It’s that beautiful time of year again when the Mountain Laurel (Kalmia latifolia) bloom along the trails and in the woods of the Great Smoky Mountains National Park.
The Mountain Laurel are similar to, and often mistaken for, Rhododendron. In the Smokies the Laurel bloom primarily during May, while the Rhododendron come along in June and July.
One of the Featured Photographs at the William Britten Gallery is Path to Serenity, which shows a hillside of Mountain Laurel blooming along the trail to Spruce Flat Falls.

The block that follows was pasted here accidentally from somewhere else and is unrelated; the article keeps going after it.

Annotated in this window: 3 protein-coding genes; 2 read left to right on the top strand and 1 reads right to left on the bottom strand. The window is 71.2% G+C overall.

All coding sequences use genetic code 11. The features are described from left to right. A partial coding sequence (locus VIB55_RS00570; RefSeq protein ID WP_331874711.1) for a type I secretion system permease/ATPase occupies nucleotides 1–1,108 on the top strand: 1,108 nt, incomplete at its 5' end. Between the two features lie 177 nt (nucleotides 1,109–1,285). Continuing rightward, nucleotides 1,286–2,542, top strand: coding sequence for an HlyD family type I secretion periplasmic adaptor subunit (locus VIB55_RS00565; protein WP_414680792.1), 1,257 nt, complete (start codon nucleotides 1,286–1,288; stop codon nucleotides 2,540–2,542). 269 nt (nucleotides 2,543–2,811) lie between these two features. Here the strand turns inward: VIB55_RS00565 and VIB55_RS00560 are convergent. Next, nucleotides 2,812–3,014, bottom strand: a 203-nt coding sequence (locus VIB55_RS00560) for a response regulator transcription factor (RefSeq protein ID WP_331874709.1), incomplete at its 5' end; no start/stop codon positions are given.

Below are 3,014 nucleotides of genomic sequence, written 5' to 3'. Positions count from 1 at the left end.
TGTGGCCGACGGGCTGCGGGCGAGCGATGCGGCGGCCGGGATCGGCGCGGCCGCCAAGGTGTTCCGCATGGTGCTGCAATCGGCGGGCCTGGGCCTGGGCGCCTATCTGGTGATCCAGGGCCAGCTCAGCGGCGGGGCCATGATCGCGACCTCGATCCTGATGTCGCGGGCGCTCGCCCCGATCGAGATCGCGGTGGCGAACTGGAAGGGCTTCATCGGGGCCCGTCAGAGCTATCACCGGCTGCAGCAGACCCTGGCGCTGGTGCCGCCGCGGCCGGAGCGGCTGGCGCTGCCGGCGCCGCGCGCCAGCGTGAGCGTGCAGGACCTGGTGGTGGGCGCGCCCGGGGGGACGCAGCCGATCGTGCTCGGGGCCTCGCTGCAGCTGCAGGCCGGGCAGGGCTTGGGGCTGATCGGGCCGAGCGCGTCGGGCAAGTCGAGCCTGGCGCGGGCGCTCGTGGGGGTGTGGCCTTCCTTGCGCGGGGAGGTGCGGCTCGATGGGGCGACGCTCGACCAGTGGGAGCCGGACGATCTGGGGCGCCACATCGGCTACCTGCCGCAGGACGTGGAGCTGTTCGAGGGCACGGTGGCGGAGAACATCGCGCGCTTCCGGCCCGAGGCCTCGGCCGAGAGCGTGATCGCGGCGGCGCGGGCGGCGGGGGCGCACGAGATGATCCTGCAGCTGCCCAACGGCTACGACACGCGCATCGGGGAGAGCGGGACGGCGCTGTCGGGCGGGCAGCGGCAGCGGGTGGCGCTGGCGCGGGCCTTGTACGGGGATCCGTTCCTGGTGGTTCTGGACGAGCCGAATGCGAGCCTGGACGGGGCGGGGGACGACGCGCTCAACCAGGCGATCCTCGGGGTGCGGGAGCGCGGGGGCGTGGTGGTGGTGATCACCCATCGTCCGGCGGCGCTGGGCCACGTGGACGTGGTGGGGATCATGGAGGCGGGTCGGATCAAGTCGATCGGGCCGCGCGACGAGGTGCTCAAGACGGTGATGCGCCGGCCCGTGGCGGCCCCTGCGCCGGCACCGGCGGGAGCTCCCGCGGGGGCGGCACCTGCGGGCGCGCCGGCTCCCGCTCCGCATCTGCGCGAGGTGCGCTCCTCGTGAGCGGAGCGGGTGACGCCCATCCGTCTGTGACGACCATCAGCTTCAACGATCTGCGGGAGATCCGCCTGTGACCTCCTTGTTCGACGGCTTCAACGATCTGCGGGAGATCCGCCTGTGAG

One of the best displays of Mountain Laurel can be found along the Roaring Fork Motor Trail. At the top of the hill there is a parking area to the left. In early to mid-May you can see the thickets of laurel from your car, but to get the full effect, get out and walk in among all the blooms.
I was in that spot photographing, deep in my private reverie with my eyes in the camera viewfinder. Suddenly I heard some snorting and clomping, and looked up to see that a doe had joined me in the laurel thicket. She was unafraid, and stayed close by for 30 minutes or so, even when I moved my tripod from spot to spot.
Please stop in and visit me to see the complete display of Smoky Mountain Photography at the William Britten Gallery in Gatlinburg, TN.